This is especially important for avoiding gratuitous transformation, gold-plating, and other fixing it if it ain’t broke anti-patterns. Also, it will help you show people why it’s worth changing if everything seems to be going well. “[T]eams have applications who are working and sometimes are working quite, quite well,” Jean-Pierre Brajal says, “So people come to us and say, “well, why do I have to cancel my application? It’s already running.” You can use a business case to show the benefits.

Also, he notes, it’s important to make sure you’re improving the process end-to-end, not just one component. Let’s say you make automating testing the software better, but don’t address deploying the software. Now, when you’ve moved the team off their old system – that was working – you’ve introduced a new problem, a new bottleneck that they didn’t used to have to deal with.

There’s a lot more in the talk.

🗂 Link: VMware plan elevates Kubernetes to star enterprise status

A swag at how many new apps will be created to run on kubernetes cloud stuff. I assume this is actually existing, modernized apps and net-new ones despite the wording:

VMware says that from 2018 to 2023 – with new tools/platforms, more developers, agile methods, and lots of code reuse – 500 million new logical apps will be created serving the needs of many application types and spanning all types of environments.

Source: VMware plan elevates Kubernetes to star enterprise status

🗂 Link: Financial services and cloud: Delivering digital transformation in a highly regulated industry

“The most difficult part of what was a 10-month programme of work was that we were working to transform the current application, which was manually built, on-premise, and converting that into infrastructure as code,” says Niculescu.

“So we essentially took what would be manually-built environments that would usually take us weeks and months and numerous contract amendments to essentially grow and scale environments, and transformed it so that we could do them within the day – but now we can do all of this within 40 minutes, roughly.”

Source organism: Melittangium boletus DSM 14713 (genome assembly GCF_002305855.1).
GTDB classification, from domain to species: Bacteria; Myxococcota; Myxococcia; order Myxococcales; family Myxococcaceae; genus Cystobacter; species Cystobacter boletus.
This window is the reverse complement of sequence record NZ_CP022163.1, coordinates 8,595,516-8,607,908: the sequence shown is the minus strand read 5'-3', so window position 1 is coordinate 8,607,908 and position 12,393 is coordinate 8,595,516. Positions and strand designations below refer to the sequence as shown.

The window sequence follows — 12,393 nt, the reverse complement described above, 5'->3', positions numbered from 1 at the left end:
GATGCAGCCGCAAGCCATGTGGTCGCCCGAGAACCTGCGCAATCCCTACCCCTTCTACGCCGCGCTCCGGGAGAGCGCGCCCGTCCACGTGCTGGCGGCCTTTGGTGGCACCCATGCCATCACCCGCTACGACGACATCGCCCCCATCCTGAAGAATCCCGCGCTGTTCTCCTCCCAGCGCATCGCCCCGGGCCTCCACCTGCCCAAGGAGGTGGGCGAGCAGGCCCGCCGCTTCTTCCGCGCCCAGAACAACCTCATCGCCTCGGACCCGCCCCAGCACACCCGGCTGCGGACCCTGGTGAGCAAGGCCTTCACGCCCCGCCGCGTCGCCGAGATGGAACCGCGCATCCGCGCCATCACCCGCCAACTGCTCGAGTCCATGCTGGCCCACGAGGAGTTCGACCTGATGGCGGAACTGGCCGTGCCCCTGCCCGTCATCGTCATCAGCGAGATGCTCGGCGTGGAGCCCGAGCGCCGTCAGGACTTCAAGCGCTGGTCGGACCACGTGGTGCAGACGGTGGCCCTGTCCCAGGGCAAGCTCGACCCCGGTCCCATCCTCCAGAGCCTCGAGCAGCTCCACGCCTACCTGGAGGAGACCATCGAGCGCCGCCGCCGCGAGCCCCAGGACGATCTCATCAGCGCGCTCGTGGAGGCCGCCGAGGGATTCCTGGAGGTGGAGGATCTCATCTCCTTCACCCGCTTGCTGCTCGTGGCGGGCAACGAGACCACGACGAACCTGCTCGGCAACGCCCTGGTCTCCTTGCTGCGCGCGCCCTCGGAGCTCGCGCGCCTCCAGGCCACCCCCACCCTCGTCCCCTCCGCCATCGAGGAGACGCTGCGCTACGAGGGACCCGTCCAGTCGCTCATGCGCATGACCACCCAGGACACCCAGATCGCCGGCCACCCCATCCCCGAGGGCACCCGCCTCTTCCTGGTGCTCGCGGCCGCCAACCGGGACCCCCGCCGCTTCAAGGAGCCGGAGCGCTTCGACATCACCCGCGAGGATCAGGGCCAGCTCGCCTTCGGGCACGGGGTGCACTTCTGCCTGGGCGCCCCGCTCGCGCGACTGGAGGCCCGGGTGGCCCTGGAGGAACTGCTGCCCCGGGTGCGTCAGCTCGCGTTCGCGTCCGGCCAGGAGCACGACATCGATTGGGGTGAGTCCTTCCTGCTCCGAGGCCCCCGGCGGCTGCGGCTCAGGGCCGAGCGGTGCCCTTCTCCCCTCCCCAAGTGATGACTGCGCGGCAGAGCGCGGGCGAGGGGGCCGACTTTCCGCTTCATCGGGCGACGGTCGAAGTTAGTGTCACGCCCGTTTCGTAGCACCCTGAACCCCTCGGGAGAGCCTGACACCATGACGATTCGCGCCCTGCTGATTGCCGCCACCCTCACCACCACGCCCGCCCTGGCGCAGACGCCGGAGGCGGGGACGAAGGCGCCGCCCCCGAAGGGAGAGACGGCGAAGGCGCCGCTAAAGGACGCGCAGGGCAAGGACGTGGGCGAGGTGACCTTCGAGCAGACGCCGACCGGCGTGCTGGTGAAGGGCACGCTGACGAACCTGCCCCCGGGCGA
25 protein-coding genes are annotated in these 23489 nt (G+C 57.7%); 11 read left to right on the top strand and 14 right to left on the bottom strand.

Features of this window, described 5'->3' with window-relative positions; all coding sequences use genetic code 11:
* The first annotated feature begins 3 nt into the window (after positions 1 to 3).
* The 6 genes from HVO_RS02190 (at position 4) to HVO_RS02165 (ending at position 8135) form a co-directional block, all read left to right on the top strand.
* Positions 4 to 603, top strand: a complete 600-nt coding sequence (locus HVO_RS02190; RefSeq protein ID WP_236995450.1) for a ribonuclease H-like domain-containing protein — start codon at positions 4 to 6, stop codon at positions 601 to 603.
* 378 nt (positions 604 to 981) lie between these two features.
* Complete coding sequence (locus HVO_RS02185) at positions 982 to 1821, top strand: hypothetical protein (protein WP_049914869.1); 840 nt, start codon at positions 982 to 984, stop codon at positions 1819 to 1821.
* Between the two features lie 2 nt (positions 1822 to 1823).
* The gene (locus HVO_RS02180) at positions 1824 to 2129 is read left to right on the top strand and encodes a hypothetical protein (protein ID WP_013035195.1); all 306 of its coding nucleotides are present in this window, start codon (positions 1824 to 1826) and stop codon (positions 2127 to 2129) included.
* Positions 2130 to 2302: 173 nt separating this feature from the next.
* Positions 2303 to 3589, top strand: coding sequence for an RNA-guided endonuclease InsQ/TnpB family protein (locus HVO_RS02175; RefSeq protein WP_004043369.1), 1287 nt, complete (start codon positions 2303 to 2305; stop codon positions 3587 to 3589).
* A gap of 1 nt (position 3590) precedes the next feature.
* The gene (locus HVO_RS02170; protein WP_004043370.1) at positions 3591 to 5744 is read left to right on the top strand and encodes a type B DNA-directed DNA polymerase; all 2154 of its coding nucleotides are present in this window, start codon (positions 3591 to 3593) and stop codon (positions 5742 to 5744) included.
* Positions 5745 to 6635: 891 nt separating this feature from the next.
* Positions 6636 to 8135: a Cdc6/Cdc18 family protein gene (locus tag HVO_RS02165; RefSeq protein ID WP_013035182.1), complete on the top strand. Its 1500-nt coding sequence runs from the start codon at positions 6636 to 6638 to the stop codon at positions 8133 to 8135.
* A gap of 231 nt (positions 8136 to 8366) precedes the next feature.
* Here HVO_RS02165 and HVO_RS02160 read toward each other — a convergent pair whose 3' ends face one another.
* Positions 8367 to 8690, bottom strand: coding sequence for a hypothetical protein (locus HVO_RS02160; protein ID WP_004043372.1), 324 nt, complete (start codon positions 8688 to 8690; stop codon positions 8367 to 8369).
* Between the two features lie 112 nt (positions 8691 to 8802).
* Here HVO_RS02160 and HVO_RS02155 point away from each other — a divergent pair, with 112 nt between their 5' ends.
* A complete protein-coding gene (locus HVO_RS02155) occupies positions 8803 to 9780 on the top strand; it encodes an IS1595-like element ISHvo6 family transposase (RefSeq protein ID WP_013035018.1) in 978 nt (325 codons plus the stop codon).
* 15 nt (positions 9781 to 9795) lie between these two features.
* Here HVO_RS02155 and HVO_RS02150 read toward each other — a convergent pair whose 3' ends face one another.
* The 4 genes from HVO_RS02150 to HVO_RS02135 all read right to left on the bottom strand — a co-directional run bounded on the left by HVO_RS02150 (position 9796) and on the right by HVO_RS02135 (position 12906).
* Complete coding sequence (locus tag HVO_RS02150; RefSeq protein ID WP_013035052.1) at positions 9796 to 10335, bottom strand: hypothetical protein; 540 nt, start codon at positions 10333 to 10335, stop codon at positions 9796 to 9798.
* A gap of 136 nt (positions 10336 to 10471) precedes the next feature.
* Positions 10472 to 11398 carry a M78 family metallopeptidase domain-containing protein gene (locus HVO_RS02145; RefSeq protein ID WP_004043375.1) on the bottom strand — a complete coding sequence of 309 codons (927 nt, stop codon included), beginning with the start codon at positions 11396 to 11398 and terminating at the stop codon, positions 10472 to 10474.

Source: Financial services and cloud: Delivering digital transformation in a highly regulated industry

Link: IBM fuses its software with Red Hat’s to launch hybrid-cloud juggernaut

The effort has started with IBM bundling Red Hat’s Kubernetes-based OpenShift Container Platform with more than 100 IBM products in what it calls Cloud Paks. OpenShift lets enterprise customers deploy and manage containers on their choice of infrastructure of choice, be it private or public clouds, including AWS, Microsoft Azure, Google Cloud Platform, Alibaba and IBM Cloud.

The prepackaged Cloud Paks include a secured Kubernetes container and containerized IBM middleware designed to let customers quickly spin-up enterprise-ready containers, the company said.

Five Cloud Paks exist today: Cloud Pak for Data, Application, Integration, Automation and Multicloud Management. The Paks will ultimately include IBM’s DB2, WebSphere, API Connect, Watson Studio, Cognos Analytics and more

Source: IBM fuses its software with Red Hat’s to launch hybrid-cloud juggernaut

Link: Assessing IBM i’s Role In Digital Transformation

Making the financial case:

“This is going to sound silly,” he says. “The hardest part isn’t necessarily the refactoring. The hardest part is convincing people to do this. Because, let’s be honest the upfront cost can be very scary, man. It can be frightening. The business is going to say, ‘We just put in X amount of dollars last year to support these kinds of environments.’ You kind of have to ask the question, what’s going to happen five years from now?”

While the legacy application may not be “broken,” forward-looking companies will consider the lost opportunity costs that are inherent when an existing system is not agile enough to support new opportunities and initiatives.